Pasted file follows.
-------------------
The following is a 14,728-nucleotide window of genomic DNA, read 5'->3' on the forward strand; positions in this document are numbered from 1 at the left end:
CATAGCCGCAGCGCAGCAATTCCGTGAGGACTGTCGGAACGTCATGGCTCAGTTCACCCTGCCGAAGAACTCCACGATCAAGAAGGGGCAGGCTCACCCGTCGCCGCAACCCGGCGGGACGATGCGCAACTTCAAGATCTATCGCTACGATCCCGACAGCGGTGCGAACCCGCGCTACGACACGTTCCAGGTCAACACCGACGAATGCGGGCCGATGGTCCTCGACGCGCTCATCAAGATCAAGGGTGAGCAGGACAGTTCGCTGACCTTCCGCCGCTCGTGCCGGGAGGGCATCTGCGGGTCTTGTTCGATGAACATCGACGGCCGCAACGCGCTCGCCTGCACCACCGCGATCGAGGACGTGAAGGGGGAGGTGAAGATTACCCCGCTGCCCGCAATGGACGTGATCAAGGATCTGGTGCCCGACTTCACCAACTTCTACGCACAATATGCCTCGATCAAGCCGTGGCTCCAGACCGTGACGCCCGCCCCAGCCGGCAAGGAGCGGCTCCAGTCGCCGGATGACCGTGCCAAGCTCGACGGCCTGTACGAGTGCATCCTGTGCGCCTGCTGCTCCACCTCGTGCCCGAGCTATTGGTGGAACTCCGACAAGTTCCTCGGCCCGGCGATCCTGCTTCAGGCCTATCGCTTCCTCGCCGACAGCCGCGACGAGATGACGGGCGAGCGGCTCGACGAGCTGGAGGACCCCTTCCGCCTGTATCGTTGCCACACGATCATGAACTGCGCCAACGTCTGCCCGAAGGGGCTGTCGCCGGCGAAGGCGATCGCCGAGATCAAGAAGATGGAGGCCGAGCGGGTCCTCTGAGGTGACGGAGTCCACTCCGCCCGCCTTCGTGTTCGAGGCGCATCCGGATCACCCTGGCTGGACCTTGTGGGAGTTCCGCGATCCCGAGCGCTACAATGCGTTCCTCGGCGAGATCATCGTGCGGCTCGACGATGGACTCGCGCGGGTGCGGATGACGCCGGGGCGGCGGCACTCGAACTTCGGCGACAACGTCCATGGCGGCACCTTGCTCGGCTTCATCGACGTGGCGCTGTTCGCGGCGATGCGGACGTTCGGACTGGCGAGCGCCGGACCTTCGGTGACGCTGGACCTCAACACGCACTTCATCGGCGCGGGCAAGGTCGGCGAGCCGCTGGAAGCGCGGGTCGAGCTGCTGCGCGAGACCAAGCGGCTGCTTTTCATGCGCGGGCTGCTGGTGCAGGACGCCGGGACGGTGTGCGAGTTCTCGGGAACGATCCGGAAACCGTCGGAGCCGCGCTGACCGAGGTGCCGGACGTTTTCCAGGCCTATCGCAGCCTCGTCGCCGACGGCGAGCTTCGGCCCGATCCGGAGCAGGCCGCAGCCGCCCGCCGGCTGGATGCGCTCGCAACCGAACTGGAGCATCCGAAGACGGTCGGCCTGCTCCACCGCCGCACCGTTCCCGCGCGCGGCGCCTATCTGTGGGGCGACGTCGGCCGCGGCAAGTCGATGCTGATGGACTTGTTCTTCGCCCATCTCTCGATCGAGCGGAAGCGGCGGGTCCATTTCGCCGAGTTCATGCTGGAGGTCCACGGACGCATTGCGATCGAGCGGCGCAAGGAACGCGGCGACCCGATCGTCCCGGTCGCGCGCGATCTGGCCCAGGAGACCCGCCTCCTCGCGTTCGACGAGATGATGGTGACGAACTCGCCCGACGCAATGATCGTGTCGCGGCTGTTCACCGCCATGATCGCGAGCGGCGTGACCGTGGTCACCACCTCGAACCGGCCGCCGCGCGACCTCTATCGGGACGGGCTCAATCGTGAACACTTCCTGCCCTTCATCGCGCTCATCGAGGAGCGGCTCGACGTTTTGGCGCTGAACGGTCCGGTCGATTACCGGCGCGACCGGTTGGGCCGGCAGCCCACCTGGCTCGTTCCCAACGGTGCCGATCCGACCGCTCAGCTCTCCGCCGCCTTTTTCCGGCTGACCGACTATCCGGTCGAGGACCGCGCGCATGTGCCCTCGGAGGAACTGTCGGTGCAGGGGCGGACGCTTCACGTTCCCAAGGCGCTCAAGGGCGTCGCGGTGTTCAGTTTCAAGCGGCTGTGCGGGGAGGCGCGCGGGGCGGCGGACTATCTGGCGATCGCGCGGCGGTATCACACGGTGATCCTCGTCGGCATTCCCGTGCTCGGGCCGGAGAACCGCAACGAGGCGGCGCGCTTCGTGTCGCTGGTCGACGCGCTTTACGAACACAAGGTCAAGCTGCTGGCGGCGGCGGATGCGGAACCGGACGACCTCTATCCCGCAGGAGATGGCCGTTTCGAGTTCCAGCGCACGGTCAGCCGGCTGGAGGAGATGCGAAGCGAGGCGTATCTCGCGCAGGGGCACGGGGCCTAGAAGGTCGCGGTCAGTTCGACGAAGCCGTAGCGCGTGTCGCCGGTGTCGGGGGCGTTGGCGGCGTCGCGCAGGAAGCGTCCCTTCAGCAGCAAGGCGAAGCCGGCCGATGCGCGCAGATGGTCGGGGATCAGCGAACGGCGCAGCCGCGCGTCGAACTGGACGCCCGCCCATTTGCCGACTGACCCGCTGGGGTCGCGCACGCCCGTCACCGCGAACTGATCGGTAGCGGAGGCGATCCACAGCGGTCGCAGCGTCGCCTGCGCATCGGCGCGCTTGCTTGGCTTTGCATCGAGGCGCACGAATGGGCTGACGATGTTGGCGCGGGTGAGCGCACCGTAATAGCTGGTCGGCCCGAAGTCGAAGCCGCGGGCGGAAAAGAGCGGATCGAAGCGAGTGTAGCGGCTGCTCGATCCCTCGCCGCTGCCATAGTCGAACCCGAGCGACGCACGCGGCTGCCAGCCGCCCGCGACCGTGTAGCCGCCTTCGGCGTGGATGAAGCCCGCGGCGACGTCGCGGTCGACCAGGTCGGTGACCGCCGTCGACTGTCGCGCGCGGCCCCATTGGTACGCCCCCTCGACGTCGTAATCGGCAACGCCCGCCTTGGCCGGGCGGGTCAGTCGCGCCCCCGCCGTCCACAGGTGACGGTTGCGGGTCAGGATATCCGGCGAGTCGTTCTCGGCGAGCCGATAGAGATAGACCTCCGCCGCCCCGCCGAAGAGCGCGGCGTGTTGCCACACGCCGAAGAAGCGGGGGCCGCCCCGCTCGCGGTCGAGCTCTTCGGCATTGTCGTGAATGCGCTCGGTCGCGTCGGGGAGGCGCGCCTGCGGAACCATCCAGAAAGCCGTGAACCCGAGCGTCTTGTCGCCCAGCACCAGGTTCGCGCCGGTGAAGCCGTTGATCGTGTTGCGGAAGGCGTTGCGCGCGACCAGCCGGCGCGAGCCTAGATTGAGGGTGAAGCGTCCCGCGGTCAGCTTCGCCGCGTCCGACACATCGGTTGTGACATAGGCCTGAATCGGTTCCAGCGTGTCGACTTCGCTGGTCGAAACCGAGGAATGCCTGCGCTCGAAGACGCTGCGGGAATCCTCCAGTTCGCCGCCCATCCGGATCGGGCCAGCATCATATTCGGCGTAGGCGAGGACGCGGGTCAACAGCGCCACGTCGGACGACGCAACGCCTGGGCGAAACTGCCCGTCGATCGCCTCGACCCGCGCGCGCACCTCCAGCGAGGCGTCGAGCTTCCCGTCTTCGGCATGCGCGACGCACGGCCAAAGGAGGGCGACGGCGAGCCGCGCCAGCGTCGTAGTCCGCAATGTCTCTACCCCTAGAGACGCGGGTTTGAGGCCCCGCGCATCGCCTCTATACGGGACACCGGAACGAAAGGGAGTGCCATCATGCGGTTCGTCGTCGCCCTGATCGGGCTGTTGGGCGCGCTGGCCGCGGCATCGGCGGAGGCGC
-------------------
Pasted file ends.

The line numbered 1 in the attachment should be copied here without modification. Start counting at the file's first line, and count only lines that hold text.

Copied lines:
The following is a 14,728-nucleotide window of genomic DNA, read 5'->3' on the forward strand; positions in this document are numbered from 1 at the left end: